I have been working with the EOS community to utilize the revolutionary governance process from my book to elect hundreds of vetted and trusted representatives to allocate funds to build the EOS ecosystem. We call this governance process Eden OS (defining the E in EOS). Almost everyone I have talked to in the community has expressed support for Eden, and my developers have been working to build the technological infrastructure to make it possible. This infrastructure should be complete and the first elections held this summer.
I have also been talking with Brendan Blumer about block.one funding the Eden community utilizing their EOS and have received strong indications that he desires to support Eden with ample funding while it matures. I believe that the most unifying and positive path forward is for block.one to voluntarily support Eden using their EOS. This will decentralize ownership of EOS while preventing the need for inflation to fund community development for at least 7 years. Most importantly this will build community unity and create positive momentum for EOS. For the sake of the community, I hope that block.one will publicly commit to a plan to fund Eden in order to meet the very real needs of the community for transparency and certainty regarding what they are receiving in exchange for the hundreds of millions of dollars of vesting EOS allocated to block.one when the community launched the chain.
That said, due to the principles laid out in this post, I believe the block producers are vested with the power to subjectively interpret the intent of the vesting restrictions placed on block.one’s tokens. If they chose to secede from block.one and repurpose the vesting tokens then I would support the legitimacy of the action while simultaneously disagreeing with such a move given Brendan’s expressed intent to voluntarily support the Eden community. I believe that the community would be stronger by working with block.one to fund Eden rather than creating unnecessary fear, uncertainty, and doubt about EOS within the crypto community. For this reason, I hope that any block producers reading this post carefully consider my opinion before taking potentially unnecessary, far-reaching, and potentially unproductive actions.
A Vision for Eden on EOS
This vision presents a strategy to fund several hundred people to build and promote EOS and projects on the EOS network. It leverages the unique advantages brought by block.one and those brought by a robust decentralized community building on EOS.
EOS has a unique opportunity to be the first blockchain community to leverage EdenOS’s implementation of true democracy to securely direct funds to the community-driven projects that need them the most. It does this by appointing 100’s of people and giving them authority over a limited budget. If everything goes according to design then EOS could become one of the most robustly funded communities in the crypto space.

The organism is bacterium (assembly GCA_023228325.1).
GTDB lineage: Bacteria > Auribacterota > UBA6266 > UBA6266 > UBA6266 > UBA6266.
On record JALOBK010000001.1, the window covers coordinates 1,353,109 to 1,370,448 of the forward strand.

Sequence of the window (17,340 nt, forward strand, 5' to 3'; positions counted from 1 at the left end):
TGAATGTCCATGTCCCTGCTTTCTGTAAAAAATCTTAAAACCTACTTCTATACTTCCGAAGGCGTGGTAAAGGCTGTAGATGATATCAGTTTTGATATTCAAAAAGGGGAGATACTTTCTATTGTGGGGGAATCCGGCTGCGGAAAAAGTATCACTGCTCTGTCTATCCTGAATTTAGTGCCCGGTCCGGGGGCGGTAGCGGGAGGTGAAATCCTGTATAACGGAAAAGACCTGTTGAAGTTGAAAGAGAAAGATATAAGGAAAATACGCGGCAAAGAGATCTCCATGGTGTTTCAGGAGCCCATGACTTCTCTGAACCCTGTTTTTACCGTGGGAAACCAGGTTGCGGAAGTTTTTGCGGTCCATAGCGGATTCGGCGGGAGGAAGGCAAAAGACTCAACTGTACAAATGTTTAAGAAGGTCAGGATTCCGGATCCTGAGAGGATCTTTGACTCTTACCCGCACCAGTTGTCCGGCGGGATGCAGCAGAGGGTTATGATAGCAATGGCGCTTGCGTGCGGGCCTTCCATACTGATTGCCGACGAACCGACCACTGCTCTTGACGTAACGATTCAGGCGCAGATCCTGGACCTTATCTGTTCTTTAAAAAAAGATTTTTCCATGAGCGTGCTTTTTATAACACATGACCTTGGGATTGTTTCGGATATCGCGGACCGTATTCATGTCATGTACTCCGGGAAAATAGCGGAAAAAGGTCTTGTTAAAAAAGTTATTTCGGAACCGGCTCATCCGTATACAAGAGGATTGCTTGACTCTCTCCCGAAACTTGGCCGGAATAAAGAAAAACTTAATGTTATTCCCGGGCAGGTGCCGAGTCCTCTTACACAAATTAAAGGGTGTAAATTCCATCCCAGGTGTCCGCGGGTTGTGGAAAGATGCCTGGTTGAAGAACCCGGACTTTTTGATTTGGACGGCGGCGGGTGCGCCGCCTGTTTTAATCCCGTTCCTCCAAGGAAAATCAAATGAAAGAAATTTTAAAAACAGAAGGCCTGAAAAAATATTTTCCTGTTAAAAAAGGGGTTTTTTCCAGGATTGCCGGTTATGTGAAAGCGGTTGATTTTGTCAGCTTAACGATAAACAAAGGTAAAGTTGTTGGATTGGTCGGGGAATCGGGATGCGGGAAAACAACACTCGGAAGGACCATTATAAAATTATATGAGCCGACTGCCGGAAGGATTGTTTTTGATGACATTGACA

The Eden election process is designed to ensure integrity with several techniques including provably unique real human participation and the vetting of all new members to the community by existing members. This means that the Eden election process is much more immune to common sybil attacks as well as immune from the collusion of insiders to extract community wealth for private gain without consequence.
The question I have been asking myself is what is the safest and most robust way to test this experimental process and ensure that corruption doesn’t unexpectedly overwhelm the system? In the long run, if the system works as I believe it should, then the EOS community could fund continuous ongoing community growth and development by allocating 10 to 20 million EOS per year (about $50m to $100m at today’s prices) to community governance.
The safest, least controversial, way to fund the Eden community is for Block.one to utilize their EOS stake to fund the elected Eden community representatives. This would represent a budget of about 800,000 EOS per month and elections would be hosted every 6 months. I could work with Block.one to ensure that the community governance is operating as designed and that no one is taking advantage of the system in an unexpected and unrecoverable manner. As long as Eden is operating within design parameters it would continue to receive funding. In the unexpected event that Eden is systemically corrupted then I would work to design and implement new countermeasures to protect community funding. Block.one would then be able to redirect the remaining funds to an improved system if necessary.
To truly test the power of Eden it is necessary to have enough money on the line to motivate people to push the limits. With millions of EOS per election, there is over $50 million dollars per year up for grabs to be used for development and also at risk to those attempting to exploit the community. Of the 4.8 million EOS per election, 1.6m EOS would be granted to individual elected to the position of “Satoshi”, 160k EOS would be given to each of the top 10 representatives, and 16,000 EOS would be given to the top 100 representatives out of a total of over 1000 Eden community members.
In total 100 people could receive enough funds to work full time or fund someone else to work full time. 10 people could receive enough funds to hire a small high-quality development team, while the elected “Satoshi” would receive a budget capable of funding a dozen different teams. In total, the community would be able to utilize the funding to empower 200-300 people to advance the adoption of EOS.
I believe that this outcome would ignite a renaissance in the EOS community and potentially have a far-reaching impact on how everyone cooperates to secure life, liberty, property, and justice for all.